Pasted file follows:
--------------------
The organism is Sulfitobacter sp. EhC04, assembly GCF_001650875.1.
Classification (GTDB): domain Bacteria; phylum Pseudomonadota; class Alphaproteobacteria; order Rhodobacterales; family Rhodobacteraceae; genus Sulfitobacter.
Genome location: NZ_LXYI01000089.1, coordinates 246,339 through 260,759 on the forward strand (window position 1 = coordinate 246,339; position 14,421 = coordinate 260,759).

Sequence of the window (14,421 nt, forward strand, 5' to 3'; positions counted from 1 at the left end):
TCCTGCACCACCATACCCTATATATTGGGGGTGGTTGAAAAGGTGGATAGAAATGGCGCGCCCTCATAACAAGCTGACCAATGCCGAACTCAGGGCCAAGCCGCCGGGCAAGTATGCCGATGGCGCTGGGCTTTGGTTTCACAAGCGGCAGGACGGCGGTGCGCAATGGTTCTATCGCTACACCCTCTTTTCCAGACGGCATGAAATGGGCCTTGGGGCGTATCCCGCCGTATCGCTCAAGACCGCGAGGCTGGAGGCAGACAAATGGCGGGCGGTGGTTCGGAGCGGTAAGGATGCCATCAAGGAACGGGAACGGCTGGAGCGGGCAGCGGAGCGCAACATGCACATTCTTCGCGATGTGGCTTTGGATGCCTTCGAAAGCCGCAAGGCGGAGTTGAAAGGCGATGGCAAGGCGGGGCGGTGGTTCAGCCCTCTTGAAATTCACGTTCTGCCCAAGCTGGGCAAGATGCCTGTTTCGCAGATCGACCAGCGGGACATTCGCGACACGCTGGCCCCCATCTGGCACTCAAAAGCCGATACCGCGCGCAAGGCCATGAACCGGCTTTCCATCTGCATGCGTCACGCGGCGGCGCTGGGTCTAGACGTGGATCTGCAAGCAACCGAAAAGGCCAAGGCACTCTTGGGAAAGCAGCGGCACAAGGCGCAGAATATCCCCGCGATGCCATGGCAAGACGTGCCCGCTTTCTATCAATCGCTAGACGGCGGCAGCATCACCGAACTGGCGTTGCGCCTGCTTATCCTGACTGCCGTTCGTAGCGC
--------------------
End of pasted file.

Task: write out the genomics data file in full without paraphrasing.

The organism is Sulfitobacter sp. EhC04, assembly GCF_001650875.1.
Classification (GTDB): domain Bacteria; phylum Pseudomonadota; class Alphaproteobacteria; order Rhodobacterales; family Rhodobacteraceae; genus Sulfitobacter.
Genome location: NZ_LXYI01000089.1, coordinates 246,339 through 260,759 on the forward strand (window position 1 = coordinate 246,339; position 14,421 = coordinate 260,759).

Sequence of the window (14,421 nt, forward strand, 5' to 3'; positions counted from 1 at the left end):
TCCTGCACCACCATACCCTATATATTGGGGGTGGTTGAAAAGGTGGATAGAAATGGCGCGCCCTCATAACAAGCTGACCAATGCCGAACTCAGGGCCAAGCCGCCGGGCAAGTATGCCGATGGCGCTGGGCTTTGGTTTCACAAGCGGCAGGACGGCGGTGCGCAATGGTTCTATCGCTACACCCTCTTTTCCAGACGGCATGAAATGGGCCTTGGGGCGTATCCCGCCGTATCGCTCAAGACCGCGAGGCTGGAGGCAGACAAATGGCGGGCGGTGGTTCGGAGCGGTAAGGATGCCATCAAGGAACGGGAACGGCTGGAGCGGGCAGCGGAGCGCAACATGCACATTCTTCGCGATGTGGCTTTGGATGCCTTCGAAAGCCGCAAGGCGGAGTTGAAAGGCGATGGCAAGGCGGGGCGGTGGTTCAGCCCTCTTGAAATTCACGTTCTGCCCAAGCTGGGCAAGATGCCTGTTTCGCAGATCGACCAGCGGGACATTCGCGACACGCTGGCCCCCATCTGGCACTCAAAAGCCGATACCGCGCGCAAGGCCATGAACCGGCTTTCCATCTGCATGCGTCACGCGGCGGCGCTGGGTCTAGACGTGGATCTGCAAGCAACCGAAAAGGCCAAGGCACTCTTGGGAAAGCAGCGGCACAAGGCGCAGAATATCCCCGCGATGCCATGGCAAGACGTGCCCGCTTTCTATCAATCGCTAGACGGCGGCAGCATCACCGAACTGGCGTTGCGCCTGCTTATCCTGACTGCCGTTCGTAGCGC